Broken links on your website are bad user experience. When customers click on dead links and they go to 404 pages over and over, it hurts your credibility. This erodes trust in your website, which affects conversions and sales.
While Google says they don’t lose sleep over broken links and 404 (page not found) errors, many SEO consultants attest that excessive broken links can have a very substantial impact on where your site ranks.
Link rot is inevitable, because websites and pages that you link to disappear or change their URLs. But most site owners don’t have to time to check for broken links.
WordPress site owners that do make the effort to check for dead links are probably using a solution that isn’t the best option available. Let’s talk about what that is and provide some better alternatives.
Why Google’s Top Search Result Isn’t The Best Solution
If you Google any variation of check broken links in WordPress, Google will point you towards the Broken Link Checker plugin as the top search result. When activated, this plugin runs in the background and returns a list of broken links on your website, and give you the option to edit or unlink the bad links.
But hold up for a second.
Interestingly, WPEngine bans Broken Link Checker from it’s managed WordPress hosting and Media Temple disallows the plugin on it’s Premium hosting. Both hosts exclude Broken Link Checker because it uses an inordinate amount of server resources and makes an excessive amount of HTTP requests.
In plain English, hosting companies don’t like this plugin because it bogs down your site server, making it slower.
What Are Some Alternatives To Broken Link Checker?
If you don’t already have a Google Webmaster Tools account, I highly recommend you get set one up. One of the many things you can do through Webmaster Tools is check for broken links on your site.
Once you get Google Webmaster Tools set up on your site, you can navigate to Sitemaps > Crawl > Crawl Errors and see what pages Google cannot find. You can also find this information on your Site Dashboard in GWT under the Site Errors tab.
This will only track URLs on your site, but will give you insight that Broken Link Checker will not. Click each link in your Crawl Errors list, and you’ll find info on what pages link to that missing page. You can click-through to that page and find where the bad links are. When you’ve fixed the broken links, simply mark them as fixed.
You might get false positives if you have changed the slugs on Categories or Tags. These tend to be picked up if you have Sitemaps submitted to Google. You can redirect these if you keep seeing them as errors.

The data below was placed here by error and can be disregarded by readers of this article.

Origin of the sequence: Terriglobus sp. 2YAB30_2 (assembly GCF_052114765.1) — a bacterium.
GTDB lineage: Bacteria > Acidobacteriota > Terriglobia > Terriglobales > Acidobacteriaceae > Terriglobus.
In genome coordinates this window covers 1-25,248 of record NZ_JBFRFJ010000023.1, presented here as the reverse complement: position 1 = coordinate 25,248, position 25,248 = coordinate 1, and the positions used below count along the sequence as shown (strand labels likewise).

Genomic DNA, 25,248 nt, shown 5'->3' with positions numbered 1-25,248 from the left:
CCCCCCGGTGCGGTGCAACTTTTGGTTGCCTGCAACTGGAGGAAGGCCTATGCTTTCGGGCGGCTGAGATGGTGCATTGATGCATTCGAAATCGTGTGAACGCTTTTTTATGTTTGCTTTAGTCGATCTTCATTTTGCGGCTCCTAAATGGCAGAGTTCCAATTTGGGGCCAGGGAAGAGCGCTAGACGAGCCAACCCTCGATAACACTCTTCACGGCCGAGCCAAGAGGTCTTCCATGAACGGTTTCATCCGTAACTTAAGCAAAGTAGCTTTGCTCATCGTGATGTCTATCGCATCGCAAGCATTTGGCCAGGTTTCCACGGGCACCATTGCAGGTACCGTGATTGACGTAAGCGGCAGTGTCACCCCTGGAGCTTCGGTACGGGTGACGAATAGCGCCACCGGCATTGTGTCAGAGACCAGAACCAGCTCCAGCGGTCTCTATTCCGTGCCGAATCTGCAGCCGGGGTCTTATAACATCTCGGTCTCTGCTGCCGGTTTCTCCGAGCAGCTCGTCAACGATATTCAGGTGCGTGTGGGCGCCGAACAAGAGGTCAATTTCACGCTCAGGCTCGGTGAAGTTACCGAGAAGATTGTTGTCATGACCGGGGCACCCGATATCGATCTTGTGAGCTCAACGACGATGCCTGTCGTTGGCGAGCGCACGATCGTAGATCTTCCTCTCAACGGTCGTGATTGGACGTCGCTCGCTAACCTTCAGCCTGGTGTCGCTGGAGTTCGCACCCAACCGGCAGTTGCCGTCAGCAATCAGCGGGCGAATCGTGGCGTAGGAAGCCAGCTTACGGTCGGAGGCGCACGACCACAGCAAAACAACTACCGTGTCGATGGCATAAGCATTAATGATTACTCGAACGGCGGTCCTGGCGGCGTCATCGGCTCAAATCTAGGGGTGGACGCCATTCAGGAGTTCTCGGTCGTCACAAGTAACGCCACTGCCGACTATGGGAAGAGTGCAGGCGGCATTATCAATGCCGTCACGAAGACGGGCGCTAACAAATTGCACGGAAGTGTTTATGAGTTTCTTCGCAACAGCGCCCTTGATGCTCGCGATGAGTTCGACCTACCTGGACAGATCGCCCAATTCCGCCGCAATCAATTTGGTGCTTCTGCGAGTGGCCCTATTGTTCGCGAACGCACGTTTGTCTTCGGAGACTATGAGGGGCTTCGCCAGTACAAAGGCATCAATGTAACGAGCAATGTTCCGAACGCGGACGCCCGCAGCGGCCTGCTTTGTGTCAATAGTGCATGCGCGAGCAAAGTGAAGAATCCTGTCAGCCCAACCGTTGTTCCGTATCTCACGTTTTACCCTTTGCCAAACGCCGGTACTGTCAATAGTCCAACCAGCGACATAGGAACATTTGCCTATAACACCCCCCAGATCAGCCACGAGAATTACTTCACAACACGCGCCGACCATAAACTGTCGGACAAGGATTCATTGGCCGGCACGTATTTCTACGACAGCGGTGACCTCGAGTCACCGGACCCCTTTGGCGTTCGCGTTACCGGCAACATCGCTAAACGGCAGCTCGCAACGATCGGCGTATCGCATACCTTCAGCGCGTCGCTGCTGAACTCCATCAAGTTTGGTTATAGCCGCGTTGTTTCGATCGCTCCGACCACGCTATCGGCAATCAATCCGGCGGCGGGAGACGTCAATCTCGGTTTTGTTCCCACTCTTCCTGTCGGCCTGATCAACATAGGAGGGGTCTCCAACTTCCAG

This is a free link-checking service from the World Wide Web Consortium. The downside is that you can only check one page at a time unless you check the box that says “Check linked documents recursively, recursion depth:”. This means it will follow all the links that stay on your site and check for errors. This can take a while, and you will still need to fix them manually. The upside is it will tell you the reason why it sees each link as broken or un-followable.
Broken Link Check
Broken Link Check is a free online tool that checks your whole site for broken links. What I like about Broken Link Check is that for each broken link, it gives you the URL where the broken link was found and the highlighted source code (src), so you know exactly where to look. You can then manually fix the broken links on your site.
Xenu’s Link Sleuth / Integrity
Xenu’s Link Sleuth is a downloadable application for Windows 95 through Windows 7 that scans your site and returns the status of each link. Red is broken, green is OK.
Xenu’s Link Sleuth doesn’t work on Mac, but a very similar program called Integrity does. Integrity requires Mac OSX 10.6 or higher, but there are legacy versions for OSX 10.4 and 10.5 on the Peacock Media page.
Screaming Frog has a free version of their software for Mac, Windows and Ubuntu that checks up to 500 URLs. The premium version (£ 99 yearly) has unlimited URLs checks and is built to analyze your website from an SEO perspective.
Dealing With Broken Links
There are a few reasons a link might be broken. There could be a typo, or the link may have changed. The URL structure may have changed from http to https. The site you are linking to may have deleted the page or changed the address without redirecting the URL.
If you have an internal broken link, you can change or unlink it. If you are linking to an outside site, you can unlink it or link to something different.
Link rot happens. It’s rare to find URLs that have existed for fifteen or twenty years without changing. The main thing is to focus on what the experience is like for your customer. If they find one or two broken links, they might dismiss that. But if they encounter multiple broken links, it makes it look like your website is in disarray.